#39 TPG

TPG

    Anarchist

  • Members
  • PipPipPipPipPipPipPip
  • 7,738 posts
  • Location:Popes Island Performing Arts Center

Posted 11 November 2011 - 09:35 PM


so how bout them snowboarders?


Dumb bunch of sterno'd, useless, snowdozers who endanger the lives of every skier around them. Should be segregated away from those of us who are actually more mature than a 15 year old skateboarder.


You forgot the baggy pants/parka 10x too large jackoffs.

#40 Left Hook

Left Hook

    Anarchist

  • Members
  • PipPipPipPipPipPipPip
  • 7,215 posts

Posted 11 November 2011 - 09:52 PM



so how bout them snowboarders?


Dumb bunch of sterno'd, useless, snowdozers who endanger the lives of every skier around them. Should be segregated away from those of us who are actually more mature than a 15 year old skateboarder.


You forgot the baggy pants/parka 10x too large jackoffs.


Oh, sorry. Thanks for reminding me. And the headphones blasting so that they can't hear what's FUCKING going on around them and that there may be other people on the mountain.

#41 TPG

TPG

    Anarchist

  • Members
  • PipPipPipPipPipPipPip
  • 7,738 posts
  • Location:Popes Island Performing Arts Center

Posted 11 November 2011 - 10:05 PM




so how bout them snowboarders?


Dumb bunch of sterno'd, useless, snowdozers who endanger the lives of every skier around them. Should be segregated away from those of us who are actually more mature than a 15 year old skateboarder.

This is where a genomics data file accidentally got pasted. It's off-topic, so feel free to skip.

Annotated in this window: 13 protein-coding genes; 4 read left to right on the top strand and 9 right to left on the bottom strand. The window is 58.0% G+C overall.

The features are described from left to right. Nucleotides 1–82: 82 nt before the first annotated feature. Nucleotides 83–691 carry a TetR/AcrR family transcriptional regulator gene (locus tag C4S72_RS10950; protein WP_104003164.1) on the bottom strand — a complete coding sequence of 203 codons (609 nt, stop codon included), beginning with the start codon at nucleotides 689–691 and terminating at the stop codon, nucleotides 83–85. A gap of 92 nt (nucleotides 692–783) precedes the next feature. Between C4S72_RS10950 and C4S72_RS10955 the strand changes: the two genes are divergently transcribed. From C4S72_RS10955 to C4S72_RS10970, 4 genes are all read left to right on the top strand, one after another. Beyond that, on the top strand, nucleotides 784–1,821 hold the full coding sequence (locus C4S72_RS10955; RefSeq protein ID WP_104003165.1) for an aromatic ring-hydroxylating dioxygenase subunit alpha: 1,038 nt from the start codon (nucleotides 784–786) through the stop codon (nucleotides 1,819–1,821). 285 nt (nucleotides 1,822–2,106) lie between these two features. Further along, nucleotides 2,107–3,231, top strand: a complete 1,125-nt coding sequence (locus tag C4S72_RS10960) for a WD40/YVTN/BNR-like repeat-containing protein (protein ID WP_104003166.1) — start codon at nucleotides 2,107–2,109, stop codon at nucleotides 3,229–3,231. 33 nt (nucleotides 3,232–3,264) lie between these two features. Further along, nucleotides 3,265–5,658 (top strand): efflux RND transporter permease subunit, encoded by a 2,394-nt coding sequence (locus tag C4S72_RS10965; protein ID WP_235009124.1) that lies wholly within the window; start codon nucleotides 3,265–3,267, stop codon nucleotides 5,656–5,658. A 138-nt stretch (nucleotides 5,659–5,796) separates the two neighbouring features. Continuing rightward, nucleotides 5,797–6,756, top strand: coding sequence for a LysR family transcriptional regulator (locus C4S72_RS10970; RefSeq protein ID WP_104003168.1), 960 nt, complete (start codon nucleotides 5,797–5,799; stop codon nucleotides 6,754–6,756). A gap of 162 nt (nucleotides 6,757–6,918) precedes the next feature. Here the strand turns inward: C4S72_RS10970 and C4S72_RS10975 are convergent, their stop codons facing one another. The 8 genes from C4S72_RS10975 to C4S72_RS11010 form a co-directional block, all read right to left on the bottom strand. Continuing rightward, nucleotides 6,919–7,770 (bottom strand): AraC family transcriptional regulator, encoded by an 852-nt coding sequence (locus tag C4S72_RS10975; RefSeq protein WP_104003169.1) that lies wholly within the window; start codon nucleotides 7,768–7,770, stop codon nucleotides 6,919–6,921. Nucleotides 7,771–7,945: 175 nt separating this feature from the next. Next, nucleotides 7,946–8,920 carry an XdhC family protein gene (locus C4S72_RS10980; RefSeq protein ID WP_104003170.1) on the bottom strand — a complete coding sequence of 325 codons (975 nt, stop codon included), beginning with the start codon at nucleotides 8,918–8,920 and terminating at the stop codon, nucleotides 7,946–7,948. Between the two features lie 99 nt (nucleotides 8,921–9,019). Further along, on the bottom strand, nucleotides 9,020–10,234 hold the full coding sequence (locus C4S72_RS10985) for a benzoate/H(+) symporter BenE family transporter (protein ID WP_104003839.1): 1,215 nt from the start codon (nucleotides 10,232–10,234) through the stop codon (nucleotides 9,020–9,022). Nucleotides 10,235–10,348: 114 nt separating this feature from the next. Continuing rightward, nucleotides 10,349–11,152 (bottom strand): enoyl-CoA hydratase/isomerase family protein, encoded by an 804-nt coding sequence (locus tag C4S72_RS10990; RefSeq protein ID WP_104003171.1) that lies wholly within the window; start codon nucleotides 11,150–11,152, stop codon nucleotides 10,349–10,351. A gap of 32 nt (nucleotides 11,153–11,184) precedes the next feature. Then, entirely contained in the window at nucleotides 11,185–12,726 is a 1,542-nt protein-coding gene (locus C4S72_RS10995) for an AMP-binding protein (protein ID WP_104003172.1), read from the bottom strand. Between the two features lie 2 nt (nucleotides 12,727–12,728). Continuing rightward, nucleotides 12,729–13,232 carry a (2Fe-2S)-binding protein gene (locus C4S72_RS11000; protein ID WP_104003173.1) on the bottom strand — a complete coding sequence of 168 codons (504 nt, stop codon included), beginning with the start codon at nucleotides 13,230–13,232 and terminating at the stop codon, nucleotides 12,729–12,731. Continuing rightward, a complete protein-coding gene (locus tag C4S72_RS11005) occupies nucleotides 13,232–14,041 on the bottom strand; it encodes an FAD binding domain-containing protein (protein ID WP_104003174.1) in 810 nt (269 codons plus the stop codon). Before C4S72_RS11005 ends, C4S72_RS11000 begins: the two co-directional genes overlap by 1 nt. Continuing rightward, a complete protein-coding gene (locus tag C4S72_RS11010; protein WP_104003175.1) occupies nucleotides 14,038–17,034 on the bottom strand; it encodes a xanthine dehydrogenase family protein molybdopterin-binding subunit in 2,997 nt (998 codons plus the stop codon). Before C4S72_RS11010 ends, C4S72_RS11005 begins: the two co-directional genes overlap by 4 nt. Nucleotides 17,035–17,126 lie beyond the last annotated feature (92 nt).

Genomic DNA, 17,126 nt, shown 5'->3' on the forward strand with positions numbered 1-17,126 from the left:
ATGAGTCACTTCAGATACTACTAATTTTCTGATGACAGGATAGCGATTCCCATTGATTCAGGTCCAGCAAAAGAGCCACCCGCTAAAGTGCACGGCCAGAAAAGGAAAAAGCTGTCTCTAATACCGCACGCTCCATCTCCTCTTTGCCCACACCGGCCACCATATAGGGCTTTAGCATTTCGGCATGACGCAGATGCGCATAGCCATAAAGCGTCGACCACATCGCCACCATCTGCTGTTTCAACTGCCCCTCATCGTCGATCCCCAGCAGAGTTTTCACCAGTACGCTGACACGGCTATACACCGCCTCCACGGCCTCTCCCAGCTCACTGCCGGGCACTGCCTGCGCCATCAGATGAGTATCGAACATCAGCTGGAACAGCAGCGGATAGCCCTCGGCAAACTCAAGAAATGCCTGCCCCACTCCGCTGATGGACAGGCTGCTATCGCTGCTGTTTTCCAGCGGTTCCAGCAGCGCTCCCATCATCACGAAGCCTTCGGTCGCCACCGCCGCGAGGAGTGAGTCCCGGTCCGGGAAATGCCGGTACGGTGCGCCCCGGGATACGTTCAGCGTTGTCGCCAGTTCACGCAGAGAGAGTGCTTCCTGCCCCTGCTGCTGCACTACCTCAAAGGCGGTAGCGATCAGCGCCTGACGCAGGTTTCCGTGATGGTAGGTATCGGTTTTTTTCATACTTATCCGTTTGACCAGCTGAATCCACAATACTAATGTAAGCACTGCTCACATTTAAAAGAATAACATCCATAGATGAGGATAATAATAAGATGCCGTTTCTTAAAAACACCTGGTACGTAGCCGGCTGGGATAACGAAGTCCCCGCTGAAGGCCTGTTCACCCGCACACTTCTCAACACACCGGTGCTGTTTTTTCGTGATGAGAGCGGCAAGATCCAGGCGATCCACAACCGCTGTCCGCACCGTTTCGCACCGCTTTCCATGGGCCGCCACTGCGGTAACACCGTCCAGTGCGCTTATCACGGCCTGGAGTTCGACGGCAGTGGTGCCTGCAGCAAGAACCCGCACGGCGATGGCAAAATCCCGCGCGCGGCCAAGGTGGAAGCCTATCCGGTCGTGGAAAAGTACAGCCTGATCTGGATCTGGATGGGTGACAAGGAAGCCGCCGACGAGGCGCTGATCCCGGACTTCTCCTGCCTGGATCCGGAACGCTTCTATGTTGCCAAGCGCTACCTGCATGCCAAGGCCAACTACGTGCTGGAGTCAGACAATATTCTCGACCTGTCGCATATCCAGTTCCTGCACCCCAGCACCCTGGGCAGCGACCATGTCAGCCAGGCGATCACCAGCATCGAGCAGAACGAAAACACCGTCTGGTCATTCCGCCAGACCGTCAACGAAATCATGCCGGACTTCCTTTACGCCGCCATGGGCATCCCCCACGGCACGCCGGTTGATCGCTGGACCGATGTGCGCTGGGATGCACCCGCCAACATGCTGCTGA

You forgot the baggy pants/parka 10x too large jackoffs.


Oh, sorry. Thanks for reminding me. And the headphones blasting so that they can't hear what's FUCKING going on around them and that there may be other people on the mountain.


Gotta love the retarded skullcandy headphones that are a throwback to studio monitors.
Yeah, smart.

#42 Left Hook

Left Hook

    Anarchist

  • Members
  • PipPipPipPipPipPipPip
  • 7,215 posts

Posted 11 November 2011 - 10:11 PM





so how bout them snowboarders?


Dumb bunch of sterno'd, useless, snowdozers who endanger the lives of every skier around them. Should be segregated away from those of us who are actually more mature than a 15 year old skateboarder.


You forgot the baggy pants/parka 10x too large jackoffs.


Oh, sorry. Thanks for reminding me. And the headphones blasting so that they can't hear what's FUCKING going on around them and that there may be other people on the mountain.


Gotta love the retarded skullcandy headphones that are a throwback to studio monitors.
Yeah, smart.


C'mon man, these are sexy right?!

Posted Image


#43 TPG

TPG

    Anarchist

  • Members
  • PipPipPipPipPipPipPip
  • 7,738 posts
  • Location:Popes Island Performing Arts Center

Posted 11 November 2011 - 10:20 PM

C'mon man, these are sexy right?!